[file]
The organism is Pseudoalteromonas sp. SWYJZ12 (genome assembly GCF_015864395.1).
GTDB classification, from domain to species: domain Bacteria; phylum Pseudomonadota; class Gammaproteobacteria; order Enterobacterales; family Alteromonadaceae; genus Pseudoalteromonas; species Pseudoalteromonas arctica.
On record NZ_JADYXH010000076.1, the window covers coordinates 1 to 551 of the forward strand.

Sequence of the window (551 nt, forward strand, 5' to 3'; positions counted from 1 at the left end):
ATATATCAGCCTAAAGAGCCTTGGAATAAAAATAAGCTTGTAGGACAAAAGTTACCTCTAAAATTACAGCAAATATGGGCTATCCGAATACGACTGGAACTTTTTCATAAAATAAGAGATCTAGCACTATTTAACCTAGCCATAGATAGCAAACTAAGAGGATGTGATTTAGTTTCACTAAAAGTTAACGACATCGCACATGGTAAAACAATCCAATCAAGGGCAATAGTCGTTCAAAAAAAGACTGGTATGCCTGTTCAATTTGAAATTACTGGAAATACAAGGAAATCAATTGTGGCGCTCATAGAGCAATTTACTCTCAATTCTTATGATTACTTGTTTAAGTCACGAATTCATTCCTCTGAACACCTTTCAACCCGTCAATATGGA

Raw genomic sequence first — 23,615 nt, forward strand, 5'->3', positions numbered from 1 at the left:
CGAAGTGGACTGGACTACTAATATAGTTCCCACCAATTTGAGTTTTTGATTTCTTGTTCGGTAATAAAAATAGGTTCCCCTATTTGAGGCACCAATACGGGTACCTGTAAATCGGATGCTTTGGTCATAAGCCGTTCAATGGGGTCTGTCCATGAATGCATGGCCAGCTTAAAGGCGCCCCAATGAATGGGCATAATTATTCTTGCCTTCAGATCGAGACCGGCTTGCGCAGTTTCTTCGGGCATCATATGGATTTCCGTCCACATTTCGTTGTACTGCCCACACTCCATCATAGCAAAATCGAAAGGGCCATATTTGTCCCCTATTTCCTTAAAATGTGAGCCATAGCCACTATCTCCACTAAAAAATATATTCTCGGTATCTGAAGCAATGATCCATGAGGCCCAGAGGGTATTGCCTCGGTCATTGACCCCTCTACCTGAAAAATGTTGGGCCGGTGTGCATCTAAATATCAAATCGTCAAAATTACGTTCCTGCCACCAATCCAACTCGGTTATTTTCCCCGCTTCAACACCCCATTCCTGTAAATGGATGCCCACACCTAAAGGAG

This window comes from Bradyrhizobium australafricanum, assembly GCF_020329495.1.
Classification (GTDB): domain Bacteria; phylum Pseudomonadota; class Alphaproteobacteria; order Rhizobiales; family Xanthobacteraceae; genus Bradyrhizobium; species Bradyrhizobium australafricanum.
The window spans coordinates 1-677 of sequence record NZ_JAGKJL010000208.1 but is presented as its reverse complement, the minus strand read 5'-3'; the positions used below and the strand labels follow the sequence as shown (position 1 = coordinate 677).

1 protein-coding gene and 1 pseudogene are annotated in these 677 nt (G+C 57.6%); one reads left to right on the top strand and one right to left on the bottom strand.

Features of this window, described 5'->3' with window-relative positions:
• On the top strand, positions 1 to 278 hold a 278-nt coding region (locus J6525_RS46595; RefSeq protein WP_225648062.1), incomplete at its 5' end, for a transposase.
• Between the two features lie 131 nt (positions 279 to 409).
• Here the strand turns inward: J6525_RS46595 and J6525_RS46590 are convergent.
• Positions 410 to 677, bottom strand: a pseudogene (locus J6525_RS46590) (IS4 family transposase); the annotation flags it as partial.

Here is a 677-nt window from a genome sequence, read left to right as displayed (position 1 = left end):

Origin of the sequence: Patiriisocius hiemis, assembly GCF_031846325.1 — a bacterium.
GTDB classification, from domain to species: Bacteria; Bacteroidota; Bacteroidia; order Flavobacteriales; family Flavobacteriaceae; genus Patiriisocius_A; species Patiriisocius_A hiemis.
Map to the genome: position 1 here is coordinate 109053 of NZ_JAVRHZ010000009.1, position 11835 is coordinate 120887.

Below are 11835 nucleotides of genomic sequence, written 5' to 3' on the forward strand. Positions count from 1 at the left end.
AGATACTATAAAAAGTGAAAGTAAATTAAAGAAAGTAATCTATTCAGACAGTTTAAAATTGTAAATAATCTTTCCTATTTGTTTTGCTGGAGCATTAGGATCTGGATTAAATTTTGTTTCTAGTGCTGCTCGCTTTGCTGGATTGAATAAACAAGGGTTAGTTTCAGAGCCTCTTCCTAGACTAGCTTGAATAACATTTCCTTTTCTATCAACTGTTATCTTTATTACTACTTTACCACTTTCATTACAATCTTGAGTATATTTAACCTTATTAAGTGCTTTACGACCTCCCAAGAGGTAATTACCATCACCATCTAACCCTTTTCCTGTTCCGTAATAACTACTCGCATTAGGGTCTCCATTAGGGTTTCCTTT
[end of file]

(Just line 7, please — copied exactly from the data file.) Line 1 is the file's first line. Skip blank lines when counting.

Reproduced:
CGAAGTGGACTGGACTACTAATATAGTTCCCACCAATTTGAGTTTTTGATTTCTTGTTCGGTAATAAAAATAGGTTCCCCTATTTGAGGCACCAATACGGGTACCTGTAAATCGGATGCTTTGGTCATAAGCCGTTCAATGGGGTCTGTCCATGAATGCATGGCCAGCTTAAAGGCGCCCCAATGAATGGGCATAATTATTCTTGCCTTCAGATCGAGACCGGCTTGCGCAGTTTCTTCGGGCATCATATGGATTTCCGTCCACATTTCGTTGTACTGCCCACACTCCATCATAGCAAAATCGAAAGGGCCATATTTGTCCCCTATTTCCTTAAAATGTGAGCCATAGCCACTATCTCCACTAAAAAATATATTCTCGGTATCTGAAGCAATGATCCATGAGGCCCAGAGGGTATTGCCTCGGTCATTGACCCCTCTACCTGAAAAATGTTGGGCCGGTGTGCATCTAAATATCAAATCGTCAAAATTACGTTCCTGCCACCAATCCAACTCGGTTATTTTCCCCGCTTCAACACCCCATTCCTGTAAATGGATGCCCACACCTAAAGGAG